7. From the description, the course seems worthless so who cares who teaches it.

    Neither do I care if the left eats its own.

    1. Ideally, nobody would teach it.

      Agreed, in that FIRE should hold its fire for more worthy causes.

      1. On the other hand, FIRE work here just enrages the SJW even more, eggs them on, dares them to do even worse. That’s always fun AND educational.

        1. “FIRE work here just enrages the SJW”

          That appears to be the motivation of academics who support FIRE.

          Carry on, clingers.

    2. Not sure what you’re going on there.

      Isn’t “questioning” one important function of writing? I mean, yeah, the phrase “radical questioning” is a bit jargony, but that doesn’t mean the subject is worthless.

      1. Apparently “radical questioning” now means challenging a government censorship regime that isn’t supposed to exist in the United States.

        Carry on, ma’am.

  8. Hey, New School is doing better than Emory. Are they still having their farcical free speech symposia?

    1. I’m bored of Emory.

      1. Funny, they’re so interested in you.

          1. At least the rest of us did. 🙂

    2. Sadly, no. The building in which the scheduled symposia were to occur was viciously defaced with a chalk legend of “MAGA”.

      Administrators, faculty and students collapsed like an antebellum belle into a pile of crinoline with a case of the vapors at the sight. Maintenance staff called to deal with the mass swooning and to remove the potent graffito were also effected, though in their case the symptom seemed more like convulsive laughter.

  9. Waiting for the good reverend to come along and explain to Ms. Sheck that she’s a bitter clinger who deserves to be replaced.

  10. ” FIRE’s letter noted that Sheck’s use of the Baldwin quote did not violate the university’s racial discrimination policy and was clearly protected by her academic freedom rights.”

    What, exactly, are “clearly protected academic freedom rights”?

    1. Maybe something like: “to debate the quality of a writer’s work using direct quotes from the writer himself.”
      (I know this might be a difficult argument for you to follow, given that you think “liberal fascist” is an oxymoron. But, here it is again in living color.
      Do you want to open your eyes? We will try to speak slowly and use short words, so you can follow along.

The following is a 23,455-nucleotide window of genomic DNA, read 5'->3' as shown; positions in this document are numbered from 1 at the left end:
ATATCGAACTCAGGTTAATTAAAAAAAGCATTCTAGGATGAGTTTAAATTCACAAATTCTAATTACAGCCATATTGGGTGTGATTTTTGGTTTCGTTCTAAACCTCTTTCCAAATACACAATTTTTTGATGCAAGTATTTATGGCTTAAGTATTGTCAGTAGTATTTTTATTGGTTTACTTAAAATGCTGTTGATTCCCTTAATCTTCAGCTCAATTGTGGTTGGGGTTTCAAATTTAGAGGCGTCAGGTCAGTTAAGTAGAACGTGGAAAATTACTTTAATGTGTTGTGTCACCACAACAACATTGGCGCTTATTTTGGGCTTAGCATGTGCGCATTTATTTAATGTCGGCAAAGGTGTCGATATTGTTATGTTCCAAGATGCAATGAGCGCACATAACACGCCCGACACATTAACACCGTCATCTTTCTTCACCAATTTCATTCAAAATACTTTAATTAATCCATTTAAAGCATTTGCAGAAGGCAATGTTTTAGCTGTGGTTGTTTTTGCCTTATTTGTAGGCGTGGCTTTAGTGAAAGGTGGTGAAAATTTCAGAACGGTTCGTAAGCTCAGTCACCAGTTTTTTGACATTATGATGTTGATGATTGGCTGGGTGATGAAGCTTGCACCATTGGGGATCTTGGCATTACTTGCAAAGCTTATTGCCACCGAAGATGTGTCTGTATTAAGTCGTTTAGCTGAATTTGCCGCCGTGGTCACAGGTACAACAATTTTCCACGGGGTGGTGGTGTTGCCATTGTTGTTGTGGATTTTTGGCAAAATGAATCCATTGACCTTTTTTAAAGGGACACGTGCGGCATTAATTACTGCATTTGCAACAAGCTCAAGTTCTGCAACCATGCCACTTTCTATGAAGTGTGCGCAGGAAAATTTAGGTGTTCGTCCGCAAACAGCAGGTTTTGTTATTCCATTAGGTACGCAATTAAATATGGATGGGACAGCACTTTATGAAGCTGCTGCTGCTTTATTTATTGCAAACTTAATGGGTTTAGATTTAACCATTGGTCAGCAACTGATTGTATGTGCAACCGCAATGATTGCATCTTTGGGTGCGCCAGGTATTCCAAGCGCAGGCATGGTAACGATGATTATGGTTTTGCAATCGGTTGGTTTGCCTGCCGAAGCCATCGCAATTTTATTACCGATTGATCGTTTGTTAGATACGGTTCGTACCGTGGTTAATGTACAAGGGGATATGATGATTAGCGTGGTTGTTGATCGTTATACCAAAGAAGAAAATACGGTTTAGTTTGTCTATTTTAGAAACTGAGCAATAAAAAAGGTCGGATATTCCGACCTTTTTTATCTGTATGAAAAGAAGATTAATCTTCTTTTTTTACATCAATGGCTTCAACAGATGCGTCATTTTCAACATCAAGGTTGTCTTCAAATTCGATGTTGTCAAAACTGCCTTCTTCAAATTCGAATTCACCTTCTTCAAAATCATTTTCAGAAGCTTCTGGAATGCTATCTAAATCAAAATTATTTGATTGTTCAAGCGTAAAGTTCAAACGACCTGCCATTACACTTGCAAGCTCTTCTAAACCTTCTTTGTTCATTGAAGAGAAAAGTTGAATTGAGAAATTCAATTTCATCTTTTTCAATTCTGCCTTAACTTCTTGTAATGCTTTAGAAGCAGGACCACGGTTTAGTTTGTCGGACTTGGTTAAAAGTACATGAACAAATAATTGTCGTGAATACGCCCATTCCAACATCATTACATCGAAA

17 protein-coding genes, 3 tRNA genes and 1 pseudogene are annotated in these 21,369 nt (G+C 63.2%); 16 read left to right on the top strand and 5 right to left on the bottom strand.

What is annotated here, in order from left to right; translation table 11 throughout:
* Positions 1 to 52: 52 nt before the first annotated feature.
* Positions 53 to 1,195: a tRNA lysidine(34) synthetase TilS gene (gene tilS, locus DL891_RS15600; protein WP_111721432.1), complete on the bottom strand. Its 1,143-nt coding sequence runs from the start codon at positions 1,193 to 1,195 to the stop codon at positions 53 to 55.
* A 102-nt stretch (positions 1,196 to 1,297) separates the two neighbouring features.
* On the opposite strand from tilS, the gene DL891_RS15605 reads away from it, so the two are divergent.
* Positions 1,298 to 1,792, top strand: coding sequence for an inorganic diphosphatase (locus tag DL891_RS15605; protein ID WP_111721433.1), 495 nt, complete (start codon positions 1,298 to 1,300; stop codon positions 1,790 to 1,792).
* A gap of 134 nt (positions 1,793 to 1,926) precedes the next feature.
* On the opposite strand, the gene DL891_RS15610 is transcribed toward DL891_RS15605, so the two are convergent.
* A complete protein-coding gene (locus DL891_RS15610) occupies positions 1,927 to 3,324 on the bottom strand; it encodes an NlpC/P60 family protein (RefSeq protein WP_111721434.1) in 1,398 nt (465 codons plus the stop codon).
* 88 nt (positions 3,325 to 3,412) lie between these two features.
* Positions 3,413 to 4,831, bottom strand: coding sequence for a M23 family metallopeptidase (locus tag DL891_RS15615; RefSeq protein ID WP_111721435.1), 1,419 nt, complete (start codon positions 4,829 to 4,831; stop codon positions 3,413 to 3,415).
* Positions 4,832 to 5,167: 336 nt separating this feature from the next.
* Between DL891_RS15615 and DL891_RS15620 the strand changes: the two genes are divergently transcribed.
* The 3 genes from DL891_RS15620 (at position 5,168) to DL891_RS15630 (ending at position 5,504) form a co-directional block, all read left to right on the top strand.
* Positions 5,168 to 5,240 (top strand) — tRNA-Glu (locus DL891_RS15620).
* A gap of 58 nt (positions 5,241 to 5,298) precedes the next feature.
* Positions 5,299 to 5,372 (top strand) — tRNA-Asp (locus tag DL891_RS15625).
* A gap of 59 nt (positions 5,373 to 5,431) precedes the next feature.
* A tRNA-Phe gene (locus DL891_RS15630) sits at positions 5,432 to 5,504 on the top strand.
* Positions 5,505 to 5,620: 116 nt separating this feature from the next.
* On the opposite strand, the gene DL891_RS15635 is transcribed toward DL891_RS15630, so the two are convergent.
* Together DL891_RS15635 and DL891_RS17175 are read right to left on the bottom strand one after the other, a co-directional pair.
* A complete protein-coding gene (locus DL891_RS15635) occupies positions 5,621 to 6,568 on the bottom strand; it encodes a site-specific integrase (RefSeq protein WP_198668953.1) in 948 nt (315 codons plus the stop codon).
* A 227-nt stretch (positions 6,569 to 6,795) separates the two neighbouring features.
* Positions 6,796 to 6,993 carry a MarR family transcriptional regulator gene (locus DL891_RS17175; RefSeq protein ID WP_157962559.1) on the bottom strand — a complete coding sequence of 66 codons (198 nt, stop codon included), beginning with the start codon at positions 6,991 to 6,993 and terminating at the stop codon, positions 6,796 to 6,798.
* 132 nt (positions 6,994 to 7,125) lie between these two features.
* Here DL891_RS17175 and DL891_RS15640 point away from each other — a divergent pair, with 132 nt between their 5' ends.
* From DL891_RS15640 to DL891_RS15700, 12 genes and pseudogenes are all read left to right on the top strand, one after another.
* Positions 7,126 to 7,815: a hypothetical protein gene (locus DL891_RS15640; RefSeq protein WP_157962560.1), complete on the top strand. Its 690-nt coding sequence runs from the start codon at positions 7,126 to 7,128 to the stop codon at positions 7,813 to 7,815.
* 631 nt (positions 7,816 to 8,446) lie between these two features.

1. So, you have nothing? Why bother to comment, then?

        1. Actually, the “to debate the quality of a writer’s work using direct quotes from the writer himself.” seems pretty responsish to me.

          The rest was well-aimed and apparently necessary invective. You might have targeted the missing parenthesis, but you di’nt.

          1. “Actually, the “to debate the quality of a writer’s work using direct quotes from the writer himself.” seems pretty responsish to me.”

            Really? If this is a definition of “clearly protected” academic freedom rights, by what mechanism is it protected clearly? Where and how do this academic freedom rights arise, and what are their limits?

            1. Really? If this is a definition of “clearly protected” academic freedom rights, by what mechanism is it protected clearly? Where and how do this academic freedom rights arise, and what are their limits?

              Why don’t you google and find out, if you really want to know?

              1. I’m not the one who made the claim, so it’s not my responsibility to research it.

  11. I can at least understand when authorities censor stuff based on whether they (the authorities) believe the speech in question was accurate.

    But there’s a strain of thought – especially in universities – that truth is no defense.

    It started when professors would be censored, regardless of accuracy, for statements which offended the college’s donors. I imagine that still goes on.

    But now they have to worry about whether the remark (no matter how accurate) offends penniless SJWs.

  12. Nipping at the heels of our great liberal/libertarian institutiona…Biola…Liberty University…Sunday school classes at East Lake Baptist Church…

  13. I wonder, who exactly is it that is making these complaints?

    1. “unleash the students . . .”

    2. We might best simulate the administrative mindset by viewing each of those complainants as a teat, offering up that sweet, frothy gummint money. (Their public statements regarding their charges are always deceptively high-minded.)

      1. I actually think a better simulation would be Comrade Napoleon, with the students as Jessie’s puppies.

  14. “I’m glad reason and academic freedom—here, the freedom to choose to talk about historical facts without expurgation and bowdlerization—prevailed…”

    hmmm. Is it just me, or… no, it must be just me.

  15. FFS

    Really the N word hysteria is just absurd

  16. Does anyone know the position of the Volokh Conspiracy Board Of Censors on use of the word that precipitated investigation of Professor Sheck’s conduct? Is it always welcome, always forbidden, or dependent upon the political viewpoint of the speaker?

  17. What questions did he mean when he said about “radical questioning ” in writing?